PhD scholarships are available at the Nicolaus Copernicus Astronomical Center in Warsaw, Poland. In particular there are projects available in the neutron star group, on neutron star superfluidity and pulsar glitches and on gravitational wave emission in neutron stars, both under the supervision of Dr Brynmor Haskell.

The Nicolaus Copernicus Astronomical Center is one of the leading astronomical institutes in Poland, and the neutron star group is involved in cutting edge research on the equation of state of dense matter, neutron star superfluidity, gravitational wave detection and pulsar glitches.The neutron star group is currently composed of 4 staff members (Pawel Haensel, Leszek Zdunik, Michal Bejger and Brynmor Haskell), 4 postdocs and 3 students.

Warsaw is a vibrant European capital, rich in history and culture, and well connected to other European and international destinations by rail, road and air.

A detailed description of the projects, together with instructions to apply, can be found on the website:

Applications must be received by the Nicolaus Copernicus Institute before March 25th 2018. Applicants are, however, encouraged to contact Brynmor Haskell (bhaskell[AT] well in advance, to discuss potential projects.

2nd CfP: Fifth International Conference on the Nature and Ontology of Spacetime, Albena, Bulgaria

To mark the 110th anniversary of Hermann Minkowski’s groundbreaking lecture “Space and Time” the main theme of the Fifth International Conference on the Nature and Ontology of Spacetime will be the nature of spacetime – whether spacetime should be regarded as an abstract mathematical notion modelling an evolving present or spacetime represents a block universe or a growing block universe?

Physicists are especially encouraged to attend because even relativists hold widely different views, e.g., that

(i) spacetime is nothing more than a mathematical continuum (which is essentially Poincaré’s view that prevented him from discovering the spacetime structure of the world and from developing the mathematical formalism of spacetime physics)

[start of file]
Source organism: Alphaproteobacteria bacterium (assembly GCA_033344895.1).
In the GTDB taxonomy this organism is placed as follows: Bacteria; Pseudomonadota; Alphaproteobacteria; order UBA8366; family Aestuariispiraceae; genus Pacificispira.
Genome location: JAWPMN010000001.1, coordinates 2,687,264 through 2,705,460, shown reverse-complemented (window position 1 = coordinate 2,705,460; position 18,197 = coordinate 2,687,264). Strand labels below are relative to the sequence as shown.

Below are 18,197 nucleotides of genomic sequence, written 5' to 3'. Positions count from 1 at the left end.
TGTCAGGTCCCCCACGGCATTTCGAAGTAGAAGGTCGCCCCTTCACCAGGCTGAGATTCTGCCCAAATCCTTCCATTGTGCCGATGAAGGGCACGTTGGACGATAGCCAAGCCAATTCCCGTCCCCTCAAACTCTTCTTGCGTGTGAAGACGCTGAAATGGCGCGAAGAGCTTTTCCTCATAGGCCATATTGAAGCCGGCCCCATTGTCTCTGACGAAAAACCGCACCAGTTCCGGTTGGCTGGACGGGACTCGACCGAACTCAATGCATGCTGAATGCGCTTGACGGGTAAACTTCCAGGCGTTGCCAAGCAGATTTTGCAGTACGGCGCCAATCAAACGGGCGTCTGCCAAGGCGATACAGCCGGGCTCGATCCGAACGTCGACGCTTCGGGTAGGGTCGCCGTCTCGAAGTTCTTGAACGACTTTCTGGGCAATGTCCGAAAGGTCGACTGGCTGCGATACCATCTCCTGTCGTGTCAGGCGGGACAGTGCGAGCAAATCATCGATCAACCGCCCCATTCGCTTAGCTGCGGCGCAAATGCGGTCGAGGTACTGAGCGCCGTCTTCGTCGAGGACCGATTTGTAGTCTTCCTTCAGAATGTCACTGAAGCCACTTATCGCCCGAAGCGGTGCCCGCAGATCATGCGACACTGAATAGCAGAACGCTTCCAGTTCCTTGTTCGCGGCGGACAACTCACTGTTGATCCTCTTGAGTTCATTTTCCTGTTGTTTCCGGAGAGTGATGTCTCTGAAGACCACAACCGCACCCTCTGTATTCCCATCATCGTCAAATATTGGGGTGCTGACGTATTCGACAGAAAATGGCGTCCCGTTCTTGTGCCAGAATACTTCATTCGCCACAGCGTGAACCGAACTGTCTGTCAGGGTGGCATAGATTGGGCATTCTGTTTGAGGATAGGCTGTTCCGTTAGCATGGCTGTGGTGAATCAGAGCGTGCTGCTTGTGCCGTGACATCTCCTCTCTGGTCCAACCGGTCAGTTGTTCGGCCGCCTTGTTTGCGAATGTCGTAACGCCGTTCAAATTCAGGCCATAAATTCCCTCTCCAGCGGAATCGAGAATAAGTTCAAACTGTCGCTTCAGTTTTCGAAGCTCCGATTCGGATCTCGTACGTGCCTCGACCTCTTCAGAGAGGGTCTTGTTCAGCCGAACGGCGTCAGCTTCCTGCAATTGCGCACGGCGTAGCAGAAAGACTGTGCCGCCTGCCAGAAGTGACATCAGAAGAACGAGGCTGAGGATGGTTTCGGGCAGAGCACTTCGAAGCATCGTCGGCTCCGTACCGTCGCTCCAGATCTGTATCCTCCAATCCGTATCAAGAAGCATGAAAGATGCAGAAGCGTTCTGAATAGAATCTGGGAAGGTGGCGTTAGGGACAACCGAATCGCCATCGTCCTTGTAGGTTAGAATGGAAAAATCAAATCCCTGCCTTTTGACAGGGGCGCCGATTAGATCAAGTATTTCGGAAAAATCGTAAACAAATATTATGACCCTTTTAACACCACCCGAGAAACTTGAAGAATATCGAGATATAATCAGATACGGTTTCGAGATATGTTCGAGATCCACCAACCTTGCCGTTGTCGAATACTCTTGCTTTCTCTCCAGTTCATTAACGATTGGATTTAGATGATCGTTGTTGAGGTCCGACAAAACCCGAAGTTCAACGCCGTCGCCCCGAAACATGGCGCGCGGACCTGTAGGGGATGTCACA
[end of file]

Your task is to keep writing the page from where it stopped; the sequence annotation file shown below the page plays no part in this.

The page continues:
(ii) the question of the reality of spacetime belongs to philosophy (which is hardly physics at its best because the question of the dimensionality of the world can be answered only by physics).

Despite that the focus of the fifth spacetime conference will be on the main theme, the Scientific Organizing Committee invites papers from physicists and philosophers on any topics related to the nature and ontology of spacetime.

In addition to talks and poster sessions, special coffee hours will be included in the program to stimulate more informal discussions among the participants. For this reason we encourage interested colleagues to attend the conference even if they do not plan to give a talk or present a poster.

Contributed papers in the form of extended abstracts of between one and two pages should be emailed by Wednesday, February 28, 2018 to Submissions will be reviewed and notification of acceptance will be given by Wednesday, March 21, 2018.

The location of the conference has been specifically chosen to combine a research meeting and a vacation (at affordable price).

Scientific Organizing Committee:

Dennis Dieks (Utrecht University)
Mauro Dorato (University of Rome Three)
George F. R. Ellis (University of Cape Town)
Robert Geroch (University of Chicago)
Eleanor Knox (King’s College London)
Vesselin Petkov (Minkowski Institute, Montreal)
Steven Savitt (University of British Columbia)
Anguel Stefanov (Bulgarian Academy of Sciences)
James Owen Weatherall (University of California, Irvine)
Christian Wüthrich (University of Geneva)

The Third Zeldovich meeting, Minsk, Belarus (2nd announcement)

This is a second announcement of the 3rd Zeldovich Meeting in Minsk, Belarus.

The online registration for the 3rd Zeldovich meeting to be held in the National Academy of Sciences of Belarus in Minsk, Belarus on April 23-27, 2018 has been started. Participants should register at with the deadline of 31st of March 2018 and submit titles and abstracts of their talks.

The registration fee is 200 euro for professors and 50 euro for students. It has to be paid in cash during the conference. It includes welcome cocktail, conference dinner, coffee/tee and refreshments during breaks, conference set (bag with the poster, program and badge) and a copy of conference proceedings.
The list of confirmed invited speakers with their talks includes:

Gennady Bisnovatyi-Kogan – Strong shock in a uniformly expanding universe
Valery Chechetkin – Asymmetric nucleosynthesis
Artur Chernin – Dark energy in Zeldovich Local Pancake